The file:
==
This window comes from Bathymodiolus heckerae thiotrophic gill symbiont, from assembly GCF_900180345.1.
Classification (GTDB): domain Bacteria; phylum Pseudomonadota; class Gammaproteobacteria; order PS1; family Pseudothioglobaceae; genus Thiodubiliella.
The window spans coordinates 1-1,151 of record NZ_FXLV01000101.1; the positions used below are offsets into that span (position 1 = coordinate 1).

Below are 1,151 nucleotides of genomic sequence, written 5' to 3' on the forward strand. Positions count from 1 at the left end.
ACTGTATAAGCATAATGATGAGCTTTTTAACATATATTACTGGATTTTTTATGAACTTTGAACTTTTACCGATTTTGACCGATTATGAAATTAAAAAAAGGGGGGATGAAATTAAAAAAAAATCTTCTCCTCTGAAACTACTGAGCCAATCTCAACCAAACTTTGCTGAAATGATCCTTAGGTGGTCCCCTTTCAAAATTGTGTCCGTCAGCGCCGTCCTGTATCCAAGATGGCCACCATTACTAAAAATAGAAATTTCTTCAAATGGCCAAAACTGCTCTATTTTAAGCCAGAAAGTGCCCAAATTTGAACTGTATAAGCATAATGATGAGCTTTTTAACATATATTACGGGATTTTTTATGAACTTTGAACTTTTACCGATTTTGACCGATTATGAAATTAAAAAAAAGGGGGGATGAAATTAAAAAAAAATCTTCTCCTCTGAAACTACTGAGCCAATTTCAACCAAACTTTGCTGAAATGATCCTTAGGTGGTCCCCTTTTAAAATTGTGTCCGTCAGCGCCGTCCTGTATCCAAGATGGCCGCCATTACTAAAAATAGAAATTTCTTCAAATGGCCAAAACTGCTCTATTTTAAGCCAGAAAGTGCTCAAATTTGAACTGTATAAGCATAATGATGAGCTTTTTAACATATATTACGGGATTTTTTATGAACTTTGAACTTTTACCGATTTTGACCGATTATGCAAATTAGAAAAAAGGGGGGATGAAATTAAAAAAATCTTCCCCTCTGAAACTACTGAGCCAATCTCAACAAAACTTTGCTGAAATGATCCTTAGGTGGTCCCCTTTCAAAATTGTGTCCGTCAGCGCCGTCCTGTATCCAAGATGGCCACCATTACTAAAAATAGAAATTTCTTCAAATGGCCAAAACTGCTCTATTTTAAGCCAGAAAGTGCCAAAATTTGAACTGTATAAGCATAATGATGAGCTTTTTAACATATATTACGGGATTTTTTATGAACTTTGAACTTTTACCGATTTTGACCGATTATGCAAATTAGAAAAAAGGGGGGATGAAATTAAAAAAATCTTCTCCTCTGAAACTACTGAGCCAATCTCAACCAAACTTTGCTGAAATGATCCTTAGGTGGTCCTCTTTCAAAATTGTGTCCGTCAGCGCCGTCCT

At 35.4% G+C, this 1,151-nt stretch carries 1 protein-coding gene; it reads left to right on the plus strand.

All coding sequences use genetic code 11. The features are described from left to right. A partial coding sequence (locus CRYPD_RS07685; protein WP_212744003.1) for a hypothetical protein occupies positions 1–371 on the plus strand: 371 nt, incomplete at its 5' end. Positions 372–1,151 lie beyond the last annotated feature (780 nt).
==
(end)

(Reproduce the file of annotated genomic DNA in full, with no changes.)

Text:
This window comes from Bathymodiolus heckerae thiotrophic gill symbiont, from assembly GCF_900180345.1.
Classification (GTDB): domain Bacteria; phylum Pseudomonadota; class Gammaproteobacteria; order PS1; family Pseudothioglobaceae; genus Thiodubiliella.
The window spans coordinates 1-1,151 of record NZ_FXLV01000101.1; the positions used below are offsets into that span (position 1 = coordinate 1).

Below are 1,151 nucleotides of genomic sequence, written 5' to 3' on the forward strand. Positions count from 1 at the left end.
ACTGTATAAGCATAATGATGAGCTTTTTAACATATATTACTGGATTTTTTATGAACTTTGAACTTTTACCGATTTTGACCGATTATGAAATTAAAAAAAGGGGGGATGAAATTAAAAAAAAATCTTCTCCTCTGAAACTACTGAGCCAATCTCAACCAAACTTTGCTGAAATGATCCTTAGGTGGTCCCCTTTCAAAATTGTGTCCGTCAGCGCCGTCCTGTATCCAAGATGGCCACCATTACTAAAAATAGAAATTTCTTCAAATGGCCAAAACTGCTCTATTTTAAGCCAGAAAGTGCCCAAATTTGAACTGTATAAGCATAATGATGAGCTTTTTAACATATATTACGGGATTTTTTATGAACTTTGAACTTTTACCGATTTTGACCGATTATGAAATTAAAAAAAAGGGGGGATGAAATTAAAAAAAAATCTTCTCCTCTGAAACTACTGAGCCAATTTCAACCAAACTTTGCTGAAATGATCCTTAGGTGGTCCCCTTTTAAAATTGTGTCCGTCAGCGCCGTCCTGTATCCAAGATGGCCGCCATTACTAAAAATAGAAATTTCTTCAAATGGCCAAAACTGCTCTATTTTAAGCCAGAAAGTGCTCAAATTTGAACTGTATAAGCATAATGATGAGCTTTTTAACATATATTACGGGATTTTTTATGAACTTTGAACTTTTACCGATTTTGACCGATTATGCAAATTAGAAAAAAGGGGGGATGAAATTAAAAAAATCTTCCCCTCTGAAACTACTGAGCCAATCTCAACAAAACTTTGCTGAAATGATCCTTAGGTGGTCCCCTTTCAAAATTGTGTCCGTCAGCGCCGTCCTGTATCCAAGATGGCCACCATTACTAAAAATAGAAATTTCTTCAAATGGCCAAAACTGCTCTATTTTAAGCCAGAAAGTGCCAAAATTTGAACTGTATAAGCATAATGATGAGCTTTTTAACATATATTACGGGATTTTTTATGAACTTTGAACTTTTACCGATTTTGACCGATTATGCAAATTAGAAAAAAGGGGGGATGAAATTAAAAAAATCTTCTCCTCTGAAACTACTGAGCCAATCTCAACCAAACTTTGCTGAAATGATCCTTAGGTGGTCCTCTTTCAAAATTGTGTCCGTCAGCGCCGTCCT

At 35.4% G+C, this 1,151-nt stretch carries 1 protein-coding gene; it reads left to right on the plus strand.

All coding sequences use genetic code 11. The features are described from left to right. A partial coding sequence (locus CRYPD_RS07685; protein WP_212744003.1) for a hypothetical protein occupies positions 1–371 on the plus strand: 371 nt, incomplete at its 5' end. Positions 372–1,151 lie beyond the last annotated feature (780 nt).